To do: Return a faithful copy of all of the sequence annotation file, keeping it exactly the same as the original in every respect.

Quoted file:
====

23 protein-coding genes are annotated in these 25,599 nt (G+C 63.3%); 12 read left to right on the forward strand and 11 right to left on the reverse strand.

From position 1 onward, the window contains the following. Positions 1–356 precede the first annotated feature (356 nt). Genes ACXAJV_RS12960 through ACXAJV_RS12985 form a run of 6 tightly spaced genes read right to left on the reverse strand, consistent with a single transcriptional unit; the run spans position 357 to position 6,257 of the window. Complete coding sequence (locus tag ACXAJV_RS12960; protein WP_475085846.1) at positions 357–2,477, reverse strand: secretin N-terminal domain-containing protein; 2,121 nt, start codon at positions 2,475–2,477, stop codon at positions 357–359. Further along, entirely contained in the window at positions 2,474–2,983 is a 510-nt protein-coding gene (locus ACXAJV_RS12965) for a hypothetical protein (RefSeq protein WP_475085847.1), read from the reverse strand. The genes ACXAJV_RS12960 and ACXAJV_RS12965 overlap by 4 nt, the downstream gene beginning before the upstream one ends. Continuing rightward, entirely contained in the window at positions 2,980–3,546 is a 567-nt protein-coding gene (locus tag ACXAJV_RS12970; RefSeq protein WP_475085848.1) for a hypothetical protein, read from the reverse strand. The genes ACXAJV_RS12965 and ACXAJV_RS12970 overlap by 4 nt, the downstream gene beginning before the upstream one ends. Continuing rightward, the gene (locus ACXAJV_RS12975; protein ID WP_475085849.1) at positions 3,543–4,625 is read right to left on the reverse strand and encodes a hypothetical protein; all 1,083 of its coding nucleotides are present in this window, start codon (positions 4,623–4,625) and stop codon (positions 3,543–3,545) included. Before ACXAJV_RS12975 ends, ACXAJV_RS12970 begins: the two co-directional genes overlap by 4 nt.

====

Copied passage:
23 protein-coding genes are annotated in these 25,599 nt (G+C 63.3%); 12 read left to right on the forward strand and 11 right to left on the reverse strand.

From position 1 onward, the window contains the following. Positions 1–356 precede the first annotated feature (356 nt). Genes ACXAJV_RS12960 through ACXAJV_RS12985 form a run of 6 tightly spaced genes read right to left on the reverse strand, consistent with a single transcriptional unit; the run spans position 357 to position 6,257 of the window. Complete coding sequence (locus tag ACXAJV_RS12960; protein WP_475085846.1) at positions 357–2,477, reverse strand: secretin N-terminal domain-containing protein; 2,121 nt, start codon at positions 2,475–2,477, stop codon at positions 357–359. Further along, entirely contained in the window at positions 2,474–2,983 is a 510-nt protein-coding gene (locus ACXAJV_RS12965) for a hypothetical protein (RefSeq protein WP_475085847.1), read from the reverse strand. The genes ACXAJV_RS12960 and ACXAJV_RS12965 overlap by 4 nt, the downstream gene beginning before the upstream one ends. Continuing rightward, entirely contained in the window at positions 2,980–3,546 is a 567-nt protein-coding gene (locus tag ACXAJV_RS12970; RefSeq protein WP_475085848.1) for a hypothetical protein, read from the reverse strand. The genes ACXAJV_RS12965 and ACXAJV_RS12970 overlap by 4 nt, the downstream gene beginning before the upstream one ends. Continuing rightward, the gene (locus ACXAJV_RS12975; protein ID WP_475085849.1) at positions 3,543–4,625 is read right to left on the reverse strand and encodes a hypothetical protein; all 1,083 of its coding nucleotides are present in this window, start codon (positions 4,623–4,625) and stop codon (positions 3,543–3,545) included. Before ACXAJV_RS12975 ends, ACXAJV_RS12970 begins: the two co-directional genes overlap by 4 nt.